Did you grow up believing in the absolute certainty of the "Big Bang" theory the "experts" just discarded like old fish?
Evolution as a cosmology fails since you run out of "lower life forms" and by another "law of science" spontaneus combustion is not possible. I find more wisdom in aquinas than in all the atheists of the last century-Hitler, Stalin, Mao, etc.

Posted by: Mike at June 1, 2007 8:00 PM

what does atheism have to do with any of this? In fact, why does evolution or the big bang disprove god? God forbid, mike anyone believe in science and god at the same time.

If we want to talk strawmen lets talk about you bringing up Hitler, Mao, and Stalin in a debate about evolution. Ever heard of godwin's law?

Posted by: George at June 1, 2007 11:02 PM

Justin, I'm more than willing to concede that Derbyshire is unconvincing. That's not a point scored against evolution, though.

If the thrust of your post is that Derbyshire is a crappy argumentarian, I'll happily retire to the sidelines -- I've got no skin in the game. If, however, you're trying to argue that "macro-evolution" can't account for speciation, then I think you're in trouble on the evidence.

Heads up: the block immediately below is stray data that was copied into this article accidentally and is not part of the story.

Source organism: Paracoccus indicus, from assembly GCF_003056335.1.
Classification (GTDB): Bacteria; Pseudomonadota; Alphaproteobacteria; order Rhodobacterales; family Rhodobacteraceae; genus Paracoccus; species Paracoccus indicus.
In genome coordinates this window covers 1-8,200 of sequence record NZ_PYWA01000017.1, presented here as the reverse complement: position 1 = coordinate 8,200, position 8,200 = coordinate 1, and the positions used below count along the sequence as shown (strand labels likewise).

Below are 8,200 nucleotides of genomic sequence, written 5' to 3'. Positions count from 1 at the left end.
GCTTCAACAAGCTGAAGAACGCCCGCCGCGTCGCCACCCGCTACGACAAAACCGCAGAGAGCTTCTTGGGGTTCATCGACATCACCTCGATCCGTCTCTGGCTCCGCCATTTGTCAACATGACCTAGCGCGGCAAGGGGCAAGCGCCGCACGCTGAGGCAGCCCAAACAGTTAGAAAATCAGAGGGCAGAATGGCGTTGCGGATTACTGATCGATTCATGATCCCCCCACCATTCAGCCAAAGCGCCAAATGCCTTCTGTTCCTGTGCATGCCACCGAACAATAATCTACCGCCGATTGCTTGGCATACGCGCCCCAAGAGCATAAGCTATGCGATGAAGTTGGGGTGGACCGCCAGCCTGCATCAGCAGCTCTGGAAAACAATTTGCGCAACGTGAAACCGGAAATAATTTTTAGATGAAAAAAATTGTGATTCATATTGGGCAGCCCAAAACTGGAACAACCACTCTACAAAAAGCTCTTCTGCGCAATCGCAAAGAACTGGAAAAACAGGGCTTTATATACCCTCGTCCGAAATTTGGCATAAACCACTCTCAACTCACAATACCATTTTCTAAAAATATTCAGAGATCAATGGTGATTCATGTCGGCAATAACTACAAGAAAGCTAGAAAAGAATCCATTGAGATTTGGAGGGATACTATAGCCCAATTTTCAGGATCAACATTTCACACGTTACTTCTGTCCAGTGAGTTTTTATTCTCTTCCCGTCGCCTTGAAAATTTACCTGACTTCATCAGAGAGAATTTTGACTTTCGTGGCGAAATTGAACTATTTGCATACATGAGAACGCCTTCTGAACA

Posted by: mrh at June 2, 2007 12:05 PM

Did you grow up believing in the absolute certainty of the "Big Bang" theory the "experts" just discarded like old fish?

Greg can argue his own side, Mike, but "absolute certainly" rarely enters into science.

Posted by: mrh at June 2, 2007 12:07 PM

I tend to believe it's far more likely that two planar dimensions bumped into each other causing a massive explosion of matter and created a new planar dimension than it is that some omnipotent deity got bored one day and said "Let there be light" and there was and it was good.